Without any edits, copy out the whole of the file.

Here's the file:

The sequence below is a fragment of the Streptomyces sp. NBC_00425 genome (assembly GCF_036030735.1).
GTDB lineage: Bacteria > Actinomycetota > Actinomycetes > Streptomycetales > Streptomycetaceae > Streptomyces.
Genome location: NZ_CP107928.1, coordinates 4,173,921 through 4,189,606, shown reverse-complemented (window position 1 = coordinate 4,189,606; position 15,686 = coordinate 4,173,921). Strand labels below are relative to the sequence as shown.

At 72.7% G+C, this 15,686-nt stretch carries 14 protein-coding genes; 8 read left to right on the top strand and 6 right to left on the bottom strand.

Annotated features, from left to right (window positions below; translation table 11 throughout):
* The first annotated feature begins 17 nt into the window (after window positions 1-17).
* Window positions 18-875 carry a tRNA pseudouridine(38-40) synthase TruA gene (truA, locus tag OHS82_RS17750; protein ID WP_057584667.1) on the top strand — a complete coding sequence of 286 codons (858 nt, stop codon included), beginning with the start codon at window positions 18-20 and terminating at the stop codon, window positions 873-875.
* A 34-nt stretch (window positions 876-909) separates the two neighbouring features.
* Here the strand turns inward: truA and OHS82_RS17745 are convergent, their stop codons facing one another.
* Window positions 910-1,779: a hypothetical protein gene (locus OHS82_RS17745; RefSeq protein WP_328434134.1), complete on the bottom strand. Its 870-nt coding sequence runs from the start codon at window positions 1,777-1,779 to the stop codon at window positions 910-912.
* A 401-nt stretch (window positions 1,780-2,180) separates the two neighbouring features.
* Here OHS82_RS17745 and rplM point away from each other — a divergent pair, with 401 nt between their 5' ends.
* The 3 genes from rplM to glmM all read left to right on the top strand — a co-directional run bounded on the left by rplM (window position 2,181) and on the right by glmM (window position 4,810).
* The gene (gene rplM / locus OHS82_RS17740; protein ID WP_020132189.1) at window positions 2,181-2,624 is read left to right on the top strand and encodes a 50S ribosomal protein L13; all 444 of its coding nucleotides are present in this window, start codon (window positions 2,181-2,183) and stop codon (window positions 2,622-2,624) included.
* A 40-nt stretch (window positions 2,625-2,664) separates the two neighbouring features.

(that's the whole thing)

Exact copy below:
The sequence below is a fragment of the Streptomyces sp. NBC_00425 genome (assembly GCF_036030735.1).
GTDB lineage: Bacteria > Actinomycetota > Actinomycetes > Streptomycetales > Streptomycetaceae > Streptomyces.
Genome location: NZ_CP107928.1, coordinates 4,173,921 through 4,189,606, shown reverse-complemented (window position 1 = coordinate 4,189,606; position 15,686 = coordinate 4,173,921). Strand labels below are relative to the sequence as shown.

At 72.7% G+C, this 15,686-nt stretch carries 14 protein-coding genes; 8 read left to right on the top strand and 6 right to left on the bottom strand.

Annotated features, from left to right (window positions below; translation table 11 throughout):
* The first annotated feature begins 17 nt into the window (after window positions 1-17).
* Window positions 18-875 carry a tRNA pseudouridine(38-40) synthase TruA gene (truA, locus tag OHS82_RS17750; protein ID WP_057584667.1) on the top strand — a complete coding sequence of 286 codons (858 nt, stop codon included), beginning with the start codon at window positions 18-20 and terminating at the stop codon, window positions 873-875.
* A 34-nt stretch (window positions 876-909) separates the two neighbouring features.
* Here the strand turns inward: truA and OHS82_RS17745 are convergent, their stop codons facing one another.
* Window positions 910-1,779: a hypothetical protein gene (locus OHS82_RS17745; RefSeq protein WP_328434134.1), complete on the bottom strand. Its 870-nt coding sequence runs from the start codon at window positions 1,777-1,779 to the stop codon at window positions 910-912.
* A 401-nt stretch (window positions 1,780-2,180) separates the two neighbouring features.
* Here OHS82_RS17745 and rplM point away from each other — a divergent pair, with 401 nt between their 5' ends.
* The 3 genes from rplM to glmM all read left to right on the top strand — a co-directional run bounded on the left by rplM (window position 2,181) and on the right by glmM (window position 4,810).
* The gene (gene rplM / locus OHS82_RS17740; protein ID WP_020132189.1) at window positions 2,181-2,624 is read left to right on the top strand and encodes a 50S ribosomal protein L13; all 444 of its coding nucleotides are present in this window, start codon (window positions 2,181-2,183) and stop codon (window positions 2,622-2,624) included.
* A 40-nt stretch (window positions 2,625-2,664) separates the two neighbouring features.